Similarly, also in the technique discussed as a known example in Japanese Laid-Open Patent Application, Publication No. 09-026554, there is a problem that, as a semiconductor manufacturing apparatus, a range larger than the required illumination region must be illuminated by the illumination light.

On the other hand, in the structure disclosed in Japanese Laid-Open Patent Application, Publication No. 2002-50564, although an optical rod is used as the first optical integrator, as a property of an internal reflection type optical rod the uniformness of illuminance distribution at its exit end is approximately proportional to the frequency of reflection (number of reflections) within the optical rod. The requirement for uniformness of illuminance on the surface to be illuminated is becoming much severe because of recent miniaturization of semiconductor chip. The frequency of reflection within the optical rod has to be increased for this reason, and thus the length of the optical rod is being prolonged. However, this causes a decrease of transmittance of illumination light through a glass material.

Particularly, in the case where ArF excimer laser or F2 laser is used as a light source of an exposure apparatus, the transmittance of illumination light would be decreased considerably by the optical rod, resulting in degradation of the throughput.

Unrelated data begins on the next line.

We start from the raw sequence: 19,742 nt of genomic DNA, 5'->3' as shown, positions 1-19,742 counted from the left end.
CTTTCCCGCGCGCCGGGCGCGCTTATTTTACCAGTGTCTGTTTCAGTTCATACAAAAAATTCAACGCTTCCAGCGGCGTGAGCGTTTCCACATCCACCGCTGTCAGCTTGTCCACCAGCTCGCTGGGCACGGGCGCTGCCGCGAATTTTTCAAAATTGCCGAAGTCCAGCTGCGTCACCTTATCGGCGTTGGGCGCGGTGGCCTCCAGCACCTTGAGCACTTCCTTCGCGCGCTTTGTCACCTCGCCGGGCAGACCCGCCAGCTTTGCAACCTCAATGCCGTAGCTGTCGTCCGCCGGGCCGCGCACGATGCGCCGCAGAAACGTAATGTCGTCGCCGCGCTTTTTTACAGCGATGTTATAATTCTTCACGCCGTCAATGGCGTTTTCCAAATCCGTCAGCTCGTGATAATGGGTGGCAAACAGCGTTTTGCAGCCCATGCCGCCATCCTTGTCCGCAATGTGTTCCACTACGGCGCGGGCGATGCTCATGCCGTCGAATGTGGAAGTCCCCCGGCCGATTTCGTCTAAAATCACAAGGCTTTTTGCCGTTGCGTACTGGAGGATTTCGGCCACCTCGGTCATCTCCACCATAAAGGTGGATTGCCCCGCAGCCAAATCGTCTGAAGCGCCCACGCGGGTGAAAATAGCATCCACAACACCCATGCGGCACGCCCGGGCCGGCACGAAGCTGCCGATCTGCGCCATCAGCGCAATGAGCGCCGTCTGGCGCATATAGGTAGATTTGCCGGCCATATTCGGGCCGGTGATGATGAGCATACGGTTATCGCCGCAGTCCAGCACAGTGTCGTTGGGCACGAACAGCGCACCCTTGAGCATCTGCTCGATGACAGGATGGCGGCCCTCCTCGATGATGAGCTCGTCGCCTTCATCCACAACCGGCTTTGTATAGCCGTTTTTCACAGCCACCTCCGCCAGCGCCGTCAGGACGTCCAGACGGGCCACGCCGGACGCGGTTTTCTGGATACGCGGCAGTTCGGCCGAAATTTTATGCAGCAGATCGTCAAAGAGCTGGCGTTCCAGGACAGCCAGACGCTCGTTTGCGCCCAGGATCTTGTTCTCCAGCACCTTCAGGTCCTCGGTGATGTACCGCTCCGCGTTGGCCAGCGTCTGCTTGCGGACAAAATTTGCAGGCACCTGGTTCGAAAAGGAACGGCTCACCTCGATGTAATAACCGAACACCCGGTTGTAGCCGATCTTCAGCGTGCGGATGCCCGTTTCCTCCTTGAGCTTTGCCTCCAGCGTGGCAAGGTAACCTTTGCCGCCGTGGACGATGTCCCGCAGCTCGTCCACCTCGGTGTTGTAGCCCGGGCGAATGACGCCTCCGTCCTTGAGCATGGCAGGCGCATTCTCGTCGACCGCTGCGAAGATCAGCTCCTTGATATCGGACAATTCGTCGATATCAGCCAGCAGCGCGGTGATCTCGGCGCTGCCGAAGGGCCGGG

It is desirable therefore to provide an illumination system in which the telecentricity on an image plane can be adjusted without lowering the illumination light utilization efficiency.

SUMMARY OF THE INVENTION

It is an object of the present invention to provide an illumination system by which the telecentricity on an image plane can be adjusted without lowering the illumination light utilization efficiency.

In accordance with an aspect of the present invention, there is provided an illumination system for illuminating a surface to be illuminated, with light from a light source, said illumination system comprising: a first optical integrator having a plurality of lens groups, for forming a plurality of first secondary light sources by use of light from the light source; a second optical integrator for forming a second secondary light source by use of light from the first secondary light sources; a first collecting optical system for superposing light from the first secondary light sources on a light entrance surface of said second optical integrator; a second collecting optical system for superposing light from the second secondary light source on the surface to be illuminated; and a driving mechanism for moving at least one of the plurality of lens groups translationally along a plane perpendicular to an optical axis, to adjust telecentricity of light illuminating the surface to be illuminated.